www.carlisle.army.mil/USAWC/PARAMETERS/98SPRING/sorley.htm
   
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Operation Overlord/D-Day Beach Landings - Operation Neptune
Start Year
1944
End Year
1944

Description
The Normandy landings (codenamed Operation Neptune) were the landing operations on 6 June 1944 (termed D-Day) of the Allied invasion of Normandy in Operation Overlord during World War II. The largest seaborne invasion in history, the operation began the invasion of German-occupied western Europe, led to the restoration of the French Republic, and contributed to an Allied victory in the war.

Planning for the operation began in 1943. In the months leading up to the invasion, the Allies conducted a substantial military deception, codenamed Operation Bodyguard, to mislead the Germans as to the date and location of the main Allied landings. The weather on D-Day was far from ideal, but postponing would have meant a delay of at least two weeks, as the invasion planners had requirements for the phase of the moon, the tides, and the time of day that meant only a few days in each month were deemed suitable. Hitler placed German Field Marshal Erwin Rommel in command of German forces and of developing fortifications along the Atlantic Wall in anticipation of an Allied invasion.

The amphibious landings were preceded by extensive aerial and naval bombardment and an airborne assault—the landing of 24,000 British, US, and Canadian airborne troops shortly after midnight. Allied infantry and armoured divisions began landing on the coast of France starting at 06:30. The target 50-mile (80 km) stretch of the Normandy coast was divided into five sectors: Utah, Omaha, Gold, Juno, and Sword Beach. Strong winds blew the landing craft east of their intended positions, particularly at Utah and Omaha. The men landed under heavy fire from gun emplacements overlooking the beaches, and the shore was mined and covered with obstacles such as wooden stakes, metal tripods, and barbed wire, making the work of the beach clearing teams difficult and dangerous. Casualties were heaviest at Omaha, with its high cliffs. At Gold, Juno, and Sword, several fortified towns were cleared in house-to-house fighting, and two major gun emplacements at Gold were disabled using specialised tanks.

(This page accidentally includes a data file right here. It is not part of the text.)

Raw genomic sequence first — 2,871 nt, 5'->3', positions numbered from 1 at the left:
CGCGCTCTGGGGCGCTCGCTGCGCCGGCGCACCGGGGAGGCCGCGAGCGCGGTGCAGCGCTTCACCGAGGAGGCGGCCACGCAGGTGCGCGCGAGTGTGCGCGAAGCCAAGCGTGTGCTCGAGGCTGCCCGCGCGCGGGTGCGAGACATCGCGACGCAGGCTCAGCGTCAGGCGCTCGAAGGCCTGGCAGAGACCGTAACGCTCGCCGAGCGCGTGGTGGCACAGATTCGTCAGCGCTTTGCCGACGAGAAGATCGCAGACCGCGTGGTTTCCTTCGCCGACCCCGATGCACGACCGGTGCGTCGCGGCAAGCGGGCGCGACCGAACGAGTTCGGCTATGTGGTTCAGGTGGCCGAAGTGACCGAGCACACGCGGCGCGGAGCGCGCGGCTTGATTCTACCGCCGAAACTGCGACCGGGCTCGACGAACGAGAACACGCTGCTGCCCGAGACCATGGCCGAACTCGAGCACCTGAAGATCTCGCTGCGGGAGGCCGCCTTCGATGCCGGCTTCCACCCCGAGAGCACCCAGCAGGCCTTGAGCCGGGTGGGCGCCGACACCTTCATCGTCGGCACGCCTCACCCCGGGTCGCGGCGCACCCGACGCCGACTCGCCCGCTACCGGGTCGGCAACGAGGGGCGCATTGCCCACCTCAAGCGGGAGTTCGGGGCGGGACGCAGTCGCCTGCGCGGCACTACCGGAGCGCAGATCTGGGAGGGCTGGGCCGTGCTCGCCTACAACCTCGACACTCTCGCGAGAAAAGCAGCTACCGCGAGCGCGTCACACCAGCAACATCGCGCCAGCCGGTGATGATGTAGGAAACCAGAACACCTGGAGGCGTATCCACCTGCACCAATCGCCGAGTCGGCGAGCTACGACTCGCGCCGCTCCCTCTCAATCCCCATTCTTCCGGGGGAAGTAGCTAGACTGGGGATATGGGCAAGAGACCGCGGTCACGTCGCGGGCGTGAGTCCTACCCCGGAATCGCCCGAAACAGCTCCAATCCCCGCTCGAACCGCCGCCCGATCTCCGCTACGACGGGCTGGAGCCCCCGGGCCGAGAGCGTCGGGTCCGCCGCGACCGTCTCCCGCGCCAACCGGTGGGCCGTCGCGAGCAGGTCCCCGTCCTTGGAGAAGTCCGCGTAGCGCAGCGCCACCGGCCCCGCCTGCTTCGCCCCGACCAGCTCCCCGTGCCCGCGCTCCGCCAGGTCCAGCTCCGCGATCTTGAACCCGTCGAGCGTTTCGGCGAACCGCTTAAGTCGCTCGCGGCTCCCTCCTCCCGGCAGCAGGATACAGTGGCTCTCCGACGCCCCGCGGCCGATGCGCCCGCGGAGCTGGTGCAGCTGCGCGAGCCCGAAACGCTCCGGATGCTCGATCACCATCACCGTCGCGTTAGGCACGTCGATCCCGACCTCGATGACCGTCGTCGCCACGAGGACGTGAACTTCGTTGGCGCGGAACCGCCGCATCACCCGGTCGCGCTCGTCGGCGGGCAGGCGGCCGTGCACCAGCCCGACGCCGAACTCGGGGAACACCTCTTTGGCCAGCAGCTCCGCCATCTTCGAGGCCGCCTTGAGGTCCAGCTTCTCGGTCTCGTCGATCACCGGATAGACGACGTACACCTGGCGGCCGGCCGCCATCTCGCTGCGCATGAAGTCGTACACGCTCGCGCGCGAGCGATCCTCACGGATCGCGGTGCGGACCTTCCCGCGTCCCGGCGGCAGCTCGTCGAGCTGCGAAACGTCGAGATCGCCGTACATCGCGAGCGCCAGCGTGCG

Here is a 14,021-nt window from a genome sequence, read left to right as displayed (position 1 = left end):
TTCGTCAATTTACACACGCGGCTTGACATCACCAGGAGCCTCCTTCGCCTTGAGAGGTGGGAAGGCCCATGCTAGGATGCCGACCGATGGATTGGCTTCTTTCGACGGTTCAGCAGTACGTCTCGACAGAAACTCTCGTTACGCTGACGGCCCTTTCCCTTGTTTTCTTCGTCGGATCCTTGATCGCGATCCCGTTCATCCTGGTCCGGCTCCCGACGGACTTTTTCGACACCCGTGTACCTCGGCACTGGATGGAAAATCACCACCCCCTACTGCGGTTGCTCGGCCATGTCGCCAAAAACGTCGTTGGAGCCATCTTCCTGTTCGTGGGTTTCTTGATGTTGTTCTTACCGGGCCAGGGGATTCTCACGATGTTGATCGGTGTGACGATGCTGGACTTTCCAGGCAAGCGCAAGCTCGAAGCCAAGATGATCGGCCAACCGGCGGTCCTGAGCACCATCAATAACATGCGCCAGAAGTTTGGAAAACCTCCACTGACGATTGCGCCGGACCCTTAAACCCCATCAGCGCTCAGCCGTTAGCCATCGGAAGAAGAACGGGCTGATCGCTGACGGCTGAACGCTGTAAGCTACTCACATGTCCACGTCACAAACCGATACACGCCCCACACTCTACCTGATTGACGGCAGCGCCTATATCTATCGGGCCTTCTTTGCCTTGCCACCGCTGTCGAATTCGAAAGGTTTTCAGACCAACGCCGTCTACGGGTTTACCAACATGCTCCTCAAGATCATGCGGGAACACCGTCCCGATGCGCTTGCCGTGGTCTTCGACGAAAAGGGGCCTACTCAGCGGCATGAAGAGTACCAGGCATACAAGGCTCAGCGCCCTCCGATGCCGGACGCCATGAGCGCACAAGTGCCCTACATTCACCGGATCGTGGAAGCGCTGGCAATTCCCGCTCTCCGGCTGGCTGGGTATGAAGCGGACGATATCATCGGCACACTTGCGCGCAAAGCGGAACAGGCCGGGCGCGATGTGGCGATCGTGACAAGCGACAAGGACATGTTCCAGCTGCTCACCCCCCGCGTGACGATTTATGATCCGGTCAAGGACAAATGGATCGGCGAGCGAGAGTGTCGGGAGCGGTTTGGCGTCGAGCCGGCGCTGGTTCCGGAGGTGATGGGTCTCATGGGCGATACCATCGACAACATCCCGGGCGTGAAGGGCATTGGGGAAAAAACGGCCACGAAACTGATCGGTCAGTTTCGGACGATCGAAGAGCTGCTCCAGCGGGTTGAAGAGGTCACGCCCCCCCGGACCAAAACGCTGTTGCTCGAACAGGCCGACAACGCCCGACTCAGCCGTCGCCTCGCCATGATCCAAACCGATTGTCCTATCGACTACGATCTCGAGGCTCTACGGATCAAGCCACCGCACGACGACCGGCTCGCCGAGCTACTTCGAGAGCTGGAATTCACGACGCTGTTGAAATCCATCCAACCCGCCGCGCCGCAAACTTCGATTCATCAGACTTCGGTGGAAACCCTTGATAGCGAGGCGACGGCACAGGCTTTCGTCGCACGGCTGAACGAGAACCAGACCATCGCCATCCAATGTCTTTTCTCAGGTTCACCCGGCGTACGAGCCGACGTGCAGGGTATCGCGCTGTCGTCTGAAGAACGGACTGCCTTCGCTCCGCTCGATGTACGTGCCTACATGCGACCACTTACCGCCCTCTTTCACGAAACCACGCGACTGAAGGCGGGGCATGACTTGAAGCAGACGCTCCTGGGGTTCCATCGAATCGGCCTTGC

The Allies failed to achieve all of their goals on the first day. Carentan, St. Lô, and Bayeux remained in German hands, and Caen, a major objective, was not captured until 21 July. Only two of the beaches (Juno and Gold) were linked on the first day, and all five bridgeheads were not connected until 12 June. However, the operation gained a foothold that the Allies gradually expanded over the coming months. German casualties on D-Day were around 1,000 men. Allied casualties were at least 10,000, with 4,414 confirmed dead. Museums, memorials, and war cemeteries in the area host many visitors each year.
   
My Participation in This Battle or Operation
From Year
1944
To Year
1944
 
Last Updated:
Mar 22, 2010
   
Personal Memories
   
My Photos From This Battle or Operation
No Available Photos

  321 Also There at This Battle:
  • Accattato, Rocco, PFC, (1943-1945)
  • Amerman, Walter G., CPT
  • Beck, Carl, M/Sgt, (1942-1963)
  • Bolling, Alexander Russell, MG, (1939-1973)
  • Brooks, Elton E., 1LT
  • Brown (MOH), Robert Evan, CPT, (1918-1952)
  • Bush, William Douglas, 1LT, (1942-1951)
  • Clemente, Frank, MAJ, (1942-1945)
  • Coe, Jim, Sgt, (1942-1945)
  • Crager, Howard, LTC, (1942-1945)
  • Edlin, Robert Thomas, CPT, (1934-1954)